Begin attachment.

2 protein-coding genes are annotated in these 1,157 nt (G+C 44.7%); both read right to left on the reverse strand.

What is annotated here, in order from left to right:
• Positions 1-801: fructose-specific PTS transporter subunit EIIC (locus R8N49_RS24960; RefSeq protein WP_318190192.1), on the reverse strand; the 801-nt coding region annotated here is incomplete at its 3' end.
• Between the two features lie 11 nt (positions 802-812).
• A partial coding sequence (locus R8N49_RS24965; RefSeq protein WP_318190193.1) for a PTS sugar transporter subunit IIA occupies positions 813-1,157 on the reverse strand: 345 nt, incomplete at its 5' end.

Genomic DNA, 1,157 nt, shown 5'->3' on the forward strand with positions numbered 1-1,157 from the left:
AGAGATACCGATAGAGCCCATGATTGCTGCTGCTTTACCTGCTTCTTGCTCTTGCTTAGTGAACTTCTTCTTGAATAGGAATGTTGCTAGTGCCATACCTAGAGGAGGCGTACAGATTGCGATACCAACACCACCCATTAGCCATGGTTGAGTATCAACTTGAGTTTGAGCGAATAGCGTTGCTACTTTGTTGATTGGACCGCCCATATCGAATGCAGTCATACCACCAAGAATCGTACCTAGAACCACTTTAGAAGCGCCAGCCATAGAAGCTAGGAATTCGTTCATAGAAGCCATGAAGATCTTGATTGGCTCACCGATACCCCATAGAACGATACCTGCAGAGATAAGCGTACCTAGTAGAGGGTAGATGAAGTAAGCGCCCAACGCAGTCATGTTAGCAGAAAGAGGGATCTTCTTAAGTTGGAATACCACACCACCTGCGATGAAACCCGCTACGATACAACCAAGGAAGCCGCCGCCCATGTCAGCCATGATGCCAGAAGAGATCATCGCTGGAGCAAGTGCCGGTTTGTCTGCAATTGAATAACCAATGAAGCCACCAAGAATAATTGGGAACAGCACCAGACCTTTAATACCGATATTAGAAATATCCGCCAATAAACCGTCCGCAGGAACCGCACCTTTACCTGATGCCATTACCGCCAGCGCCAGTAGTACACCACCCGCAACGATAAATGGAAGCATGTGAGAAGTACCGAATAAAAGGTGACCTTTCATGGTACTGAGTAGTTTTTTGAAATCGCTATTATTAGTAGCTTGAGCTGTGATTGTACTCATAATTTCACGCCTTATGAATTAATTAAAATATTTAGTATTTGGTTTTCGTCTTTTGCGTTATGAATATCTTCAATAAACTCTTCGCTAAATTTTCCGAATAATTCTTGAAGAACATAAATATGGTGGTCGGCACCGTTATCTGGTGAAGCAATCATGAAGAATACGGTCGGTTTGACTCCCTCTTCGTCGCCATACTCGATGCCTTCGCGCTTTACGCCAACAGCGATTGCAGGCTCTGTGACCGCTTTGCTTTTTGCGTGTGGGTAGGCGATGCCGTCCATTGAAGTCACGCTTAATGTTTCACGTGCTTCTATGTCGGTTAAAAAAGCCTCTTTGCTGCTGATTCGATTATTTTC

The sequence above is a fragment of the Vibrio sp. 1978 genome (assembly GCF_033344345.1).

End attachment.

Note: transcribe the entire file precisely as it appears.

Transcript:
2 protein-coding genes are annotated in these 1,157 nt (G+C 44.7%); both read right to left on the reverse strand.

What is annotated here, in order from left to right:
• Positions 1-801: fructose-specific PTS transporter subunit EIIC (locus R8N49_RS24960; RefSeq protein WP_318190192.1), on the reverse strand; the 801-nt coding region annotated here is incomplete at its 3' end.
• Between the two features lie 11 nt (positions 802-812).
• A partial coding sequence (locus R8N49_RS24965; RefSeq protein WP_318190193.1) for a PTS sugar transporter subunit IIA occupies positions 813-1,157 on the reverse strand: 345 nt, incomplete at its 5' end.

Genomic DNA, 1,157 nt, shown 5'->3' on the forward strand with positions numbered 1-1,157 from the left:
AGAGATACCGATAGAGCCCATGATTGCTGCTGCTTTACCTGCTTCTTGCTCTTGCTTAGTGAACTTCTTCTTGAATAGGAATGTTGCTAGTGCCATACCTAGAGGAGGCGTACAGATTGCGATACCAACACCACCCATTAGCCATGGTTGAGTATCAACTTGAGTTTGAGCGAATAGCGTTGCTACTTTGTTGATTGGACCGCCCATATCGAATGCAGTCATACCACCAAGAATCGTACCTAGAACCACTTTAGAAGCGCCAGCCATAGAAGCTAGGAATTCGTTCATAGAAGCCATGAAGATCTTGATTGGCTCACCGATACCCCATAGAACGATACCTGCAGAGATAAGCGTACCTAGTAGAGGGTAGATGAAGTAAGCGCCCAACGCAGTCATGTTAGCAGAAAGAGGGATCTTCTTAAGTTGGAATACCACACCACCTGCGATGAAACCCGCTACGATACAACCAAGGAAGCCGCCGCCCATGTCAGCCATGATGCCAGAAGAGATCATCGCTGGAGCAAGTGCCGGTTTGTCTGCAATTGAATAACCAATGAAGCCACCAAGAATAATTGGGAACAGCACCAGACCTTTAATACCGATATTAGAAATATCCGCCAATAAACCGTCCGCAGGAACCGCACCTTTACCTGATGCCATTACCGCCAGCGCCAGTAGTACACCACCCGCAACGATAAATGGAAGCATGTGAGAAGTACCGAATAAAAGGTGACCTTTCATGGTACTGAGTAGTTTTTTGAAATCGCTATTATTAGTAGCTTGAGCTGTGATTGTACTCATAATTTCACGCCTTATGAATTAATTAAAATATTTAGTATTTGGTTTTCGTCTTTTGCGTTATGAATATCTTCAATAAACTCTTCGCTAAATTTTCCGAATAATTCTTGAAGAACATAAATATGGTGGTCGGCACCGTTATCTGGTGAAGCAATCATGAAGAATACGGTCGGTTTGACTCCCTCTTCGTCGCCATACTCGATGCCTTCGCGCTTTACGCCAACAGCGATTGCAGGCTCTGTGACCGCTTTGCTTTTTGCGTGTGGGTAGGCGATGCCGTCCATTGAAGTCACGCTTAATGTTTCACGTGCTTCTATGTCGGTTAAAAAAGCCTCTTTGCTGCTGATTCGATTATTTTC

The sequence above is a fragment of the Vibrio sp. 1978 genome (assembly GCF_033344345.1).